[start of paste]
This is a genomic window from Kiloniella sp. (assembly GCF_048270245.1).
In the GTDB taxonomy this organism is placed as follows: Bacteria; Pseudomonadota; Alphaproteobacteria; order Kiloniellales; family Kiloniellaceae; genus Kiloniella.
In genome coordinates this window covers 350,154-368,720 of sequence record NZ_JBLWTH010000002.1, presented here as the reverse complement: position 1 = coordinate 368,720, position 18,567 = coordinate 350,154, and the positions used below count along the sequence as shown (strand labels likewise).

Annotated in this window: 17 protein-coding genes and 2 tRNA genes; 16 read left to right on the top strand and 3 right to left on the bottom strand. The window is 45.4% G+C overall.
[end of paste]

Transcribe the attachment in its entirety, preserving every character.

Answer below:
This is a genomic window from Kiloniella sp. (assembly GCF_048270245.1).
In the GTDB taxonomy this organism is placed as follows: Bacteria; Pseudomonadota; Alphaproteobacteria; order Kiloniellales; family Kiloniellaceae; genus Kiloniella.
In genome coordinates this window covers 350,154-368,720 of sequence record NZ_JBLWTH010000002.1, presented here as the reverse complement: position 1 = coordinate 368,720, position 18,567 = coordinate 350,154, and the positions used below count along the sequence as shown (strand labels likewise).

Annotated in this window: 17 protein-coding genes and 2 tRNA genes; 16 read left to right on the top strand and 3 right to left on the bottom strand. The window is 45.4% G+C overall.